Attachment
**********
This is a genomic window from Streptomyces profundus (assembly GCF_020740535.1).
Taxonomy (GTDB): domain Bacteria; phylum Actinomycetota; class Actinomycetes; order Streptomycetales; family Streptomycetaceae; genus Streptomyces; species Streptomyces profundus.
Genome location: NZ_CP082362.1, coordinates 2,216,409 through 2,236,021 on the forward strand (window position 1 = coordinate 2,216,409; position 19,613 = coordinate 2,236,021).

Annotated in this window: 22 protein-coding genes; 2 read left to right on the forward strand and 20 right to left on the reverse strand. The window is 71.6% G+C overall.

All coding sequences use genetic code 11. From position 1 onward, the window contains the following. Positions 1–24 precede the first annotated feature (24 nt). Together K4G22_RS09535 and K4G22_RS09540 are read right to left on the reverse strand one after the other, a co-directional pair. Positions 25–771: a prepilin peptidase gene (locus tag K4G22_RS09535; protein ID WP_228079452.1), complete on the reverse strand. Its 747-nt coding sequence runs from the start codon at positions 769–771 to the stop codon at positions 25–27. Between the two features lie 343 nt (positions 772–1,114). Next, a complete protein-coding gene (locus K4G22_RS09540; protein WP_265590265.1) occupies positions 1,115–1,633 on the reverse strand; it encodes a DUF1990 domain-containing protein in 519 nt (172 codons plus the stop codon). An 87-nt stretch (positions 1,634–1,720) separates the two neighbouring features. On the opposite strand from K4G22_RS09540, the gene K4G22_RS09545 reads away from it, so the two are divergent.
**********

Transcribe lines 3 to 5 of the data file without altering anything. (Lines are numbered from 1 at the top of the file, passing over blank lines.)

Genome location: NZ_CP082362.1, coordinates 2,216,409 through 2,236,021 on the forward strand (window position 1 = coordinate 2,216,409; position 19,613 = coordinate 2,236,021).

Annotated in this window: 22 protein-coding genes; 2 read left to right on the forward strand and 20 right to left on the reverse strand. The window is 71.6% G+C overall.

All coding sequences use genetic code 11. From position 1 onward, the window contains the following. Positions 1–24 precede the first annotated feature (24 nt). Together K4G22_RS09535 and K4G22_RS09540 are read right to left on the reverse strand one after the other, a co-directional pair. Positions 25–771: a prepilin peptidase gene (locus tag K4G22_RS09535; protein ID WP_228079452.1), complete on the reverse strand. Its 747-nt coding sequence runs from the start codon at positions 769–771 to the stop codon at positions 25–27. Between the two features lie 343 nt (positions 772–1,114). Next, a complete protein-coding gene (locus K4G22_RS09540; protein WP_265590265.1) occupies positions 1,115–1,633 on the reverse strand; it encodes a DUF1990 domain-containing protein in 519 nt (172 codons plus the stop codon). An 87-nt stretch (positions 1,634–1,720) separates the two neighbouring features. On the opposite strand from K4G22_RS09540, the gene K4G22_RS09545 reads away from it, so the two are divergent.